Posts Tagged ‘Spanish’

img_2424.jpgThat’s right: Facebook is now available in Spanish. At the login screen, there is now a button in the top right corner of the page where you can select English or Spanish as your preferred language.

Facebook describes itself in Spanish as “una herramienta social que te conecta con gente a tu alrededor.” This is a faithful translation of the English description that says, “Facebook is a social utility that connects you with the people around you.”

Reading the Facebook blog, I found some interesting information on how the creators of the site developed the new page to accurately represent the Spanish language.

In a move reminiscent of Wikipedia, Facebook allowed users to translate parts of copy found on the site and then had users vote on which ones they thought were best through an alternate version of the site.

It then hired professional translators to do the same work, editing and refining the “strings,” as well as developing resources like glossaries and style guides. However, the users completed translating all of the “strings” in under a week.

According to the Facebook blog, “We’ve found that Facebook users are incredibly passionate about finding just the right wording to express Facebook in their own language.”

I must applaud Facebook’s choice to utilize the skills of its users to develop content. As more social media make their services accessible to speakers of other languages, I hope that they will employ similar tactics to get the highest quality results.

Facebook is setting a great example of what will be happening for many companies in the future, and of how to do it right.

More translations are on their way, with the next being French and German.


Freedom As my first official blog post, I thought it would be appropriate to draw from the source of this page’s name: Late last year there was a New York Times Magazine article called “How Do You Say ‘Got Milk’ en Español?” in which the rise of agencies specifically marketing to the growing U.S. Latino community was examined.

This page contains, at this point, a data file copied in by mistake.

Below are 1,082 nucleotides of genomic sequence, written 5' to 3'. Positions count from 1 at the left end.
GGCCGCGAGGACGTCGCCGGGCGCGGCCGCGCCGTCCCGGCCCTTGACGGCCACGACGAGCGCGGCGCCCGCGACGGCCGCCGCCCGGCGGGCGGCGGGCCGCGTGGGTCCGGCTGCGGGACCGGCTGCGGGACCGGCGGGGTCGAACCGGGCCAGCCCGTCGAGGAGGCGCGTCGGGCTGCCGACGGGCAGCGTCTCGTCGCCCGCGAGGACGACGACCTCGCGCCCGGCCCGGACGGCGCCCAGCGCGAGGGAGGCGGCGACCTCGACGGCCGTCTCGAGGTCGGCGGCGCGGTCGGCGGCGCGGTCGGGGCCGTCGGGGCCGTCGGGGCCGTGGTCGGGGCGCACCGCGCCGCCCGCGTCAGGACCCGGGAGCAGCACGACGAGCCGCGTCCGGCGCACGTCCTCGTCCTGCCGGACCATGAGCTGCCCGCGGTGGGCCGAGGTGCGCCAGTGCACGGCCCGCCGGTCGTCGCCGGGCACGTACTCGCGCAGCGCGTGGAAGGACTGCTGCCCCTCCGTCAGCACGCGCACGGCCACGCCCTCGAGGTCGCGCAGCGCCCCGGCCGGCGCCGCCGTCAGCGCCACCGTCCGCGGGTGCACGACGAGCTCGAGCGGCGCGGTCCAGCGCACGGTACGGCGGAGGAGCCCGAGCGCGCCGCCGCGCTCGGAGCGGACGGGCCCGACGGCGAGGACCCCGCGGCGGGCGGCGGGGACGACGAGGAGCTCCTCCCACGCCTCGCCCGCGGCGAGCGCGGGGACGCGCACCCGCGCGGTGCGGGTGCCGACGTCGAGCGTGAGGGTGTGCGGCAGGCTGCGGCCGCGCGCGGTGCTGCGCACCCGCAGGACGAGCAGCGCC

According to the article, the Latino consumer can be put into one of three categories: learner, straddler and navigator. These classifications refer to the preferred language of the consumer (Spanish or English), age and level of education, among other characteristics. These classifications say a lot about the consumers, but also comment on the changing nature of communications in the U.S. and how a bilingual approach can be more effective than traditional English language-only campaigns.

The following may come as a shock, but in the U.S. there is no official language. And although English has become the dominant language for the majority of the country, there is a demonstrated need for Spanish-language services in many areas. In Los Angeles, for example, in 2000 46.5 percent of the population was Hispanic, compared to 29.75 percent Caucasian (ERsys).

But what does this have to do with public relations?

Although the article primarily focuses on the use of understanding the stratification of the Latino population as it relates to advertising, there are significant implications for public relations as well, especially if it is part of a comprehensive marketing plan. The important thing to take away is that there is no one Latino consumer; however, there is a clear need to address these consumers in language they can understand, which is often not English.

Photo courtesy of stock.xchng